Global oil prices will continue to fall, experts say

Global oil prices will continue to fall as an overabundance of stocks shakes up the fuel market. The excess supply hammered the second-quarter earnings of fuel distributors, including Exxon Mobil Corp. and Chevron Corp.

Inventories are near the 97-year high reached in April as oil drillers boosted rigs for a fifth consecutive week, Bloomberg reports.

“The rise in supplies will add more downward pressure,” said Michael Corcelli, chief investment officer at Alexander Alternative Capital LLC, a Miami-based hedge fund. “It will be a long time before we can drain the excess.”

These developments come just two weeks after Kenya’s Energy Regulatory Committee (ERC) increased fuel prices

Pump prices in Nairobi currently stand Sh83.24 per litre for diesel and Sh92.93 per litre of Super Petrol. A litre of kerosene was increased by Sh3.41 to Sh61.45.

The jump in prices seeks to cover Kenya’s recently-introduced road levy. Based on the country’s new regulations, for every litre of petrol, Sh18 will go to the fuel levy, which is managed by the Kenya Roads Board. Sh19.89 will be excise duty. The petroleum development levy will get Sh0.40, and Sh0.12 will go to the petroleum regulatory levy. In his budget policy, Kenya’s Treasury Cabinet Secretary Henry Rotich on June 9, gave into pressure from the Roads Board to increase the levy by Sh6 per litre of super petrol and diesel.

The ERC said the purpose of the fuel pricing regulations is to cap the pump prices of the products which are already in the country so that the importation and other prudently incurred costs are recovered, while ensuring reasonable prices to consumers.

Following the slump in global prices, however, the price of West Texas Intermediate (WTI) crude dropped 3.9 per cent to $42.92 (Sh4,329) a barrel in the report week, and traded at $41.75 (Sh4,211).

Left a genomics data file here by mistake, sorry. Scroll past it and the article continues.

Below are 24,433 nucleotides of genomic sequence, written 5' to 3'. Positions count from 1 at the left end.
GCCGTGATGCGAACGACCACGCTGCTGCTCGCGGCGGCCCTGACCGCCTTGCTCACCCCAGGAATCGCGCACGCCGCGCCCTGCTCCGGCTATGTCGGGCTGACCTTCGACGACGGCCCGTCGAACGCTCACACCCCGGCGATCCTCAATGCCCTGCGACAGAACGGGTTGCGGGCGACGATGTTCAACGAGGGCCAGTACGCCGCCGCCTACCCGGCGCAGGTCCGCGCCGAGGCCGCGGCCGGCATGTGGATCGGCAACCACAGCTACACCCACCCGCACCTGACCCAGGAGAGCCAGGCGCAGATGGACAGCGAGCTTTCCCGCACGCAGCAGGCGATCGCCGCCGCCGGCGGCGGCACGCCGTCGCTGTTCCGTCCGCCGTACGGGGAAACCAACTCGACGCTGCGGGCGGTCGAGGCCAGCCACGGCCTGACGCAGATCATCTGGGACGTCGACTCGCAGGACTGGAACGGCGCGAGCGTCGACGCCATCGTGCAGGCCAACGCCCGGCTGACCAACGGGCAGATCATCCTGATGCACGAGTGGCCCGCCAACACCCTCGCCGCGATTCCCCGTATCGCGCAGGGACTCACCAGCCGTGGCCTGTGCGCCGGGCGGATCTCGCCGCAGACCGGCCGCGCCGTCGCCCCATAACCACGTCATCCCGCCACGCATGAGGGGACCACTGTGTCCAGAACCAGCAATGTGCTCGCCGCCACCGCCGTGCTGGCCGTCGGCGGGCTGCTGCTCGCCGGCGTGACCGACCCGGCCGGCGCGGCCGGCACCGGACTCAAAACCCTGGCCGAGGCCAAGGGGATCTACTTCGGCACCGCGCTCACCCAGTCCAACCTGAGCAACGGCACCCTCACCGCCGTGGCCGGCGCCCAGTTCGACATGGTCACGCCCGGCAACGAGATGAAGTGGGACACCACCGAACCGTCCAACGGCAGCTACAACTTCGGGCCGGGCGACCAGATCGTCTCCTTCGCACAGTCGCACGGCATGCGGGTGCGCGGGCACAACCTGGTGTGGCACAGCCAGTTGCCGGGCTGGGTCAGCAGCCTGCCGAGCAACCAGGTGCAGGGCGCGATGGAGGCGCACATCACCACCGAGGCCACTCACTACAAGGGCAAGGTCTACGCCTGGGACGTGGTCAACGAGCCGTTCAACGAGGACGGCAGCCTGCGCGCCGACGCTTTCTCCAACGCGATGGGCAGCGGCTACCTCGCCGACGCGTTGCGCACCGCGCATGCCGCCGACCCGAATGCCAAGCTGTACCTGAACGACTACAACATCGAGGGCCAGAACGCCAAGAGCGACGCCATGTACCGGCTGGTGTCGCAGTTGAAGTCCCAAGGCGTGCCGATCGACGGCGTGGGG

WTI, also known as Texas light sweet, is a grade of crude oil used as a benchmark in oil pricing.

WTI fell by 14 per cent in July, the biggest monthly decline in a year. It’s down by 19 per cent since early June, bringing it close to the 20 per cent drop that would characterize a bear market.

U.S. crude supplies rose by 1.67 million barrels to 521.1 million in the week ended July 22, according to U.S. Energy Information Administration data. Stockpiles reached 543.4 million barrels in the week ended April 29, the highest since 1929. Fuel inventories expanded for a third week to 241.5 million barrels, the most since April.

Oil distributors, Exxon and Chevron missed profit and production estimates last quarter, earnings data showed July 29. The biggest U.S. energy companies followed Royal Dutch Shell Plc and BP Plc in posting lower profits as crude’s collapse continued to weigh on the industry. U.S. oil explorers have boosted the number of active rigs by 58 since the start of June to 374, with three added last week, Baker Hughes Inc. said July 29.

American producers have expanded drilling in recent weeks after idling more than 1,000 oil rigs since the start of last year.

Refineries typically slow down their operations during September and October to perform maintenance. Over the past five years, their demand for oil has dropped an average of 1.2 million barrels a day from July to October. “

Money managers are net short gasoline by a record amount,” Tim Evans, an Energy Analyst at Citi Futures Perspective in New York said. “I wouldn’t be surprised if the net shorts increased for another week, but on an intermediate perspective, you have to watch out. Gasoline looks oversold given its historic behaviour,” he added.

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